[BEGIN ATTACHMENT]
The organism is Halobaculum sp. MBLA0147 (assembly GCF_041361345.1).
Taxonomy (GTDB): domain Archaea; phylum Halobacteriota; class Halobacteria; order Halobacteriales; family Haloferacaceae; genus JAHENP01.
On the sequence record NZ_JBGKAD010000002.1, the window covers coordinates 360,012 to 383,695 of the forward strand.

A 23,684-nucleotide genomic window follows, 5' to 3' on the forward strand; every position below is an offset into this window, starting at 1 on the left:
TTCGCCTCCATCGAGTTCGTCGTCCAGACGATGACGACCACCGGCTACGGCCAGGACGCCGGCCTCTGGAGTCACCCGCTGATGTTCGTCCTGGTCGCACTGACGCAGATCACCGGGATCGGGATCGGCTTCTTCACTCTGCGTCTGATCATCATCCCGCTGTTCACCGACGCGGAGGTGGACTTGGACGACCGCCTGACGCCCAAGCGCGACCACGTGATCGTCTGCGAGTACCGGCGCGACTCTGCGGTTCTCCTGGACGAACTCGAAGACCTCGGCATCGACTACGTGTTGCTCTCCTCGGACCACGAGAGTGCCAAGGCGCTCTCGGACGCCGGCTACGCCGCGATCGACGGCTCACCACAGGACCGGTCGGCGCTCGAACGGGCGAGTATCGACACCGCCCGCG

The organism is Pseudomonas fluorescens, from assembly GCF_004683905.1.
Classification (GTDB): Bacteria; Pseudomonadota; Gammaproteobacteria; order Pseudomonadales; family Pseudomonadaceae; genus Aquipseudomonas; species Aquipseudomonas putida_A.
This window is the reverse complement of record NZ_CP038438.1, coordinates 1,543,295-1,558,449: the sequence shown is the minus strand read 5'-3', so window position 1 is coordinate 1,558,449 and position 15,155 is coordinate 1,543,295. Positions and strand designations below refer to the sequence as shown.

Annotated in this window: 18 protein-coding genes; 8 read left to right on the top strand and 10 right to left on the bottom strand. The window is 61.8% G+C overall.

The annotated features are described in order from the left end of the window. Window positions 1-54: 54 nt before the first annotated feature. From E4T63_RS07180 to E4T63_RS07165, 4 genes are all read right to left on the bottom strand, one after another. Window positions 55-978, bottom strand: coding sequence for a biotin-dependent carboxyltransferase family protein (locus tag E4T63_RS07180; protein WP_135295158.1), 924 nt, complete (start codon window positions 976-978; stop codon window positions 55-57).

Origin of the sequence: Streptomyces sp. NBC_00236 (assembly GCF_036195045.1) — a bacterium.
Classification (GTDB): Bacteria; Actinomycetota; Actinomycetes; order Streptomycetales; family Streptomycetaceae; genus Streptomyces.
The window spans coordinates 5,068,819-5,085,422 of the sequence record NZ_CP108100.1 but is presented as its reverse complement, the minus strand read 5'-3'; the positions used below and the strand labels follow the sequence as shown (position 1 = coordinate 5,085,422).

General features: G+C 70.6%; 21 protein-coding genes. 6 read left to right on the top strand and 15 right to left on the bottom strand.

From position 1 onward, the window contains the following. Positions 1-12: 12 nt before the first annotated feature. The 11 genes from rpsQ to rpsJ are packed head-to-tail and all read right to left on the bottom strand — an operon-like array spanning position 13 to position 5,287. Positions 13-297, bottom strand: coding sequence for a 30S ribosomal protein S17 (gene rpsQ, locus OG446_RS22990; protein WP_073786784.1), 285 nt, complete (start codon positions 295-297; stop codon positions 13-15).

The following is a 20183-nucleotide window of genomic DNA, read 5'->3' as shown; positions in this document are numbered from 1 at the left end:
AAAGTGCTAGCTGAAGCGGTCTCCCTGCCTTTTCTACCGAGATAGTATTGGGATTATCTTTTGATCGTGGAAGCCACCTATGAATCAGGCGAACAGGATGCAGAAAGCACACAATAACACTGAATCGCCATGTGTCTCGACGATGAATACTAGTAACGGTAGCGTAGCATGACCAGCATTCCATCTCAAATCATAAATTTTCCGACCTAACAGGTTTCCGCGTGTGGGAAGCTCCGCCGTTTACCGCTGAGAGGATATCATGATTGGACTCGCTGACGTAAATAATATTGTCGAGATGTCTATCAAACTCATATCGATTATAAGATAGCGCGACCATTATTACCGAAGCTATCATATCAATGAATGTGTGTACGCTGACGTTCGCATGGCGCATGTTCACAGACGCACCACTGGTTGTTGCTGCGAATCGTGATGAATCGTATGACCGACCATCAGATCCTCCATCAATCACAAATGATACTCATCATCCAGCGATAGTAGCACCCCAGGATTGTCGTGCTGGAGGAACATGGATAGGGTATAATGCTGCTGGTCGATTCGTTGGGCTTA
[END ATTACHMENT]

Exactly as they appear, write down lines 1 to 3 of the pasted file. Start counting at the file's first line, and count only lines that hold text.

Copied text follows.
The organism is Halobaculum sp. MBLA0147 (assembly GCF_041361345.1).
Taxonomy (GTDB): domain Archaea; phylum Halobacteriota; class Halobacteria; order Halobacteriales; family Haloferacaceae; genus JAHENP01.
On the sequence record NZ_JBGKAD010000002.1, the window covers coordinates 360,012 to 383,695 of the forward strand.